Some of these things are intuitive like, “Don’t deprive yourself of sleep if it can be helped” and “Eat more foods with Omega 3 fatty acids which help boost brain activity”. But there are alot of other techniques too like “Making sure to find laughter and laugh often” and “Enjoy a glass of wine several times each week” which don’t seem like the standard, run of the mill suggestions.
Here (here and here) are some links to several sites offering more orthodox and unorthodox ideas for keeping your mind sharp.
Being an online student at Allen School means you’re already someone inclined to multi-task and to find innovative ways of getting work done more quickly and efficiently. So you’ll probably be stoked with this list of nearly 30 websites designed to help students optimize their activities in such student-centric areas as online research, homework composition, buying/selling of textbooks, handy tools and academic social networking. Find easy PDF converters, textbook exchanges, professor reviews and many other tools, services and products to help optimize your productivity as a student. Visit the Online Education Database’s Student Productivity Guide for the details. You can thank me later!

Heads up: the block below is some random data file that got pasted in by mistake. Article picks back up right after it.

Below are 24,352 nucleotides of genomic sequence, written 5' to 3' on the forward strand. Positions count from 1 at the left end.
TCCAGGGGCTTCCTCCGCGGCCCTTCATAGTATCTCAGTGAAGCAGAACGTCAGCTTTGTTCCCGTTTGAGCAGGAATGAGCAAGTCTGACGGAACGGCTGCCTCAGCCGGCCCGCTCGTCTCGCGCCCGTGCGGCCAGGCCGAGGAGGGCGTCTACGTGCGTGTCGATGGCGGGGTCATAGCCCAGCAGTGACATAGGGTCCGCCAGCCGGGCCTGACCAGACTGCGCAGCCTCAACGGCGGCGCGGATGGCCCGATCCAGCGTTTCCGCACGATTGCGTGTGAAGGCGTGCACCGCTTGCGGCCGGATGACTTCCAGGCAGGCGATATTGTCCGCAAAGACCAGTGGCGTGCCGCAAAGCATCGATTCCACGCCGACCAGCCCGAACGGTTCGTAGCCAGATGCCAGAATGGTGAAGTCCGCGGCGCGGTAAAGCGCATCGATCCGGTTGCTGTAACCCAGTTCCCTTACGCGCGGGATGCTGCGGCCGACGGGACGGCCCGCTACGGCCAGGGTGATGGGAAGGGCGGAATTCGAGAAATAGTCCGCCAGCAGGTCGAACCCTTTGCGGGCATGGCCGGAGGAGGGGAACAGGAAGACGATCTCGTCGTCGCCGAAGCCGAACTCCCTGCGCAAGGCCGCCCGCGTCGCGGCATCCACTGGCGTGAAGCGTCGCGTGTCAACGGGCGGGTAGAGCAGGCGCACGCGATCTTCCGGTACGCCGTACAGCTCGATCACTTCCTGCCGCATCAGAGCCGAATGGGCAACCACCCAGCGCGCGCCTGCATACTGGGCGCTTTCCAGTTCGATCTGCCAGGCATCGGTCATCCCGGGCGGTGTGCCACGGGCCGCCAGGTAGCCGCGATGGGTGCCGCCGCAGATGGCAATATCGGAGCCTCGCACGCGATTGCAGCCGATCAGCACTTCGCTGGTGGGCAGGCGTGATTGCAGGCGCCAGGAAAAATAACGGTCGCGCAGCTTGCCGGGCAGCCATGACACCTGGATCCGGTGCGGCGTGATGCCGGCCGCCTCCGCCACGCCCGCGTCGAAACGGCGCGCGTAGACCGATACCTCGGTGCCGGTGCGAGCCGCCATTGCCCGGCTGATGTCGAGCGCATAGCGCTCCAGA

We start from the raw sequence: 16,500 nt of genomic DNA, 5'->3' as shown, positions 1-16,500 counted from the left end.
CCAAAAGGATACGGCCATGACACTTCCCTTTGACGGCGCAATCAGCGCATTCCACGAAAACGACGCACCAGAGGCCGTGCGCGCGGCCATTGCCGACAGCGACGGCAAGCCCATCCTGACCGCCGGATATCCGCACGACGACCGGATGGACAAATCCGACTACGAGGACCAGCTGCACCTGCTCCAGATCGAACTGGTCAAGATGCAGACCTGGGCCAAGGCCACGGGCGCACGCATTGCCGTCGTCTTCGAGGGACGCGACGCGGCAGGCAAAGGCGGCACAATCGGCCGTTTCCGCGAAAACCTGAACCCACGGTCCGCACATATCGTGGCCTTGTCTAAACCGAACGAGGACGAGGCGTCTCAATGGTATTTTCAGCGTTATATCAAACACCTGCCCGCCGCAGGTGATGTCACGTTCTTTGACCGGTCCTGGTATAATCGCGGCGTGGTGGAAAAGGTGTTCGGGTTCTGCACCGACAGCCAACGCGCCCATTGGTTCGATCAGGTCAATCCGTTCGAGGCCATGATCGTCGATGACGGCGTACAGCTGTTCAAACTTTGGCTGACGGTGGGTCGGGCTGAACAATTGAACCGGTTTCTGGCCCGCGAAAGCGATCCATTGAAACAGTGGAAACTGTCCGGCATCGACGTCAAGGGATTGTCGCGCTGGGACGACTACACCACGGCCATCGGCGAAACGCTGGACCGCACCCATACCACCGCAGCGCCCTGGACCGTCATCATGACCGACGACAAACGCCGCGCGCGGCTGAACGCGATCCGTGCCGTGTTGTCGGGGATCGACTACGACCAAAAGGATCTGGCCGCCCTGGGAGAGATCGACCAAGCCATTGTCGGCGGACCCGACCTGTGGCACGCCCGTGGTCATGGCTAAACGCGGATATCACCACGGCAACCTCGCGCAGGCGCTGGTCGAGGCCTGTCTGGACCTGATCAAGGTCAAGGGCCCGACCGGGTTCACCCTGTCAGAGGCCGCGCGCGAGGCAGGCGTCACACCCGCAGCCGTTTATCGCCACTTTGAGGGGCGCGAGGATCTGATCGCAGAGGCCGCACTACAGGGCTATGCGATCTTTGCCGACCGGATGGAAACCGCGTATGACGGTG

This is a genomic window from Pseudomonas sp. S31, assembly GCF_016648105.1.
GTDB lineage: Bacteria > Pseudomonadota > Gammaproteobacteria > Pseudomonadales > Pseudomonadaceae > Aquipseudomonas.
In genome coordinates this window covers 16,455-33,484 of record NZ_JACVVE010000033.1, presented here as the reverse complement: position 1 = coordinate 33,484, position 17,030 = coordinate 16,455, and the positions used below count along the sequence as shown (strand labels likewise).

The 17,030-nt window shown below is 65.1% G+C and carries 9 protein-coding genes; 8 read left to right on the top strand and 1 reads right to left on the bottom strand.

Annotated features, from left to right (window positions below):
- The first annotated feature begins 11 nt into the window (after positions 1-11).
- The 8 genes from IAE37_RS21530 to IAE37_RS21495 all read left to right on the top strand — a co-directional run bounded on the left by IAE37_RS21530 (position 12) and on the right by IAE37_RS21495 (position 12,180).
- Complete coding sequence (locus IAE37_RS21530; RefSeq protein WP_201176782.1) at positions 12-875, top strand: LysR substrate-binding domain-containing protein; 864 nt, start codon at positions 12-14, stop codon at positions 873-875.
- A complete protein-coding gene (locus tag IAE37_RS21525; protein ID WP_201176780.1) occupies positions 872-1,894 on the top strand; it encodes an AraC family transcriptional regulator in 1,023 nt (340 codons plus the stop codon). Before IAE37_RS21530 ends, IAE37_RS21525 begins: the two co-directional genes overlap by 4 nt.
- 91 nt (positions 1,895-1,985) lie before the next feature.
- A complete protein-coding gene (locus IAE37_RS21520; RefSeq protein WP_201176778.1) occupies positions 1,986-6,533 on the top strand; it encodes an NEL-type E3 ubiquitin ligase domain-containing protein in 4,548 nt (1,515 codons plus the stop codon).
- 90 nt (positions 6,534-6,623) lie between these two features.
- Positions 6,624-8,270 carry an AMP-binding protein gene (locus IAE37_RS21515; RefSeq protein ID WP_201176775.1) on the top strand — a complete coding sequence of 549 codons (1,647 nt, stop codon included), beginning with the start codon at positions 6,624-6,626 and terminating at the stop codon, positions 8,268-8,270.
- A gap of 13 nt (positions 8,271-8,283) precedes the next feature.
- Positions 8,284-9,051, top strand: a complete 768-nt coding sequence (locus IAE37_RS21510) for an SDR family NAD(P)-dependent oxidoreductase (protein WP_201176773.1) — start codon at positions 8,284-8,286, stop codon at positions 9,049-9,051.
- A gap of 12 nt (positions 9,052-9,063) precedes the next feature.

Online students have an excuse for going out and spending money on electronic gadgetry. After all, a new all-in-one printer is useful for printing out coursework. A new laptop will increase productivity during study times and also, allows online classes to load and play more quickly with less browser crashes. And of course, a new flatscreen TV or media player is just the thing with which to reward your favorite Allen School Online student for studying hard and joining the workforce as a medical billing and coding specialist.
Lifehacker has this pretty solid list of the best Black Friday deals available beginning Thanksgiving in the evening. Share any sale info you may have come across with your classmates in the comments section.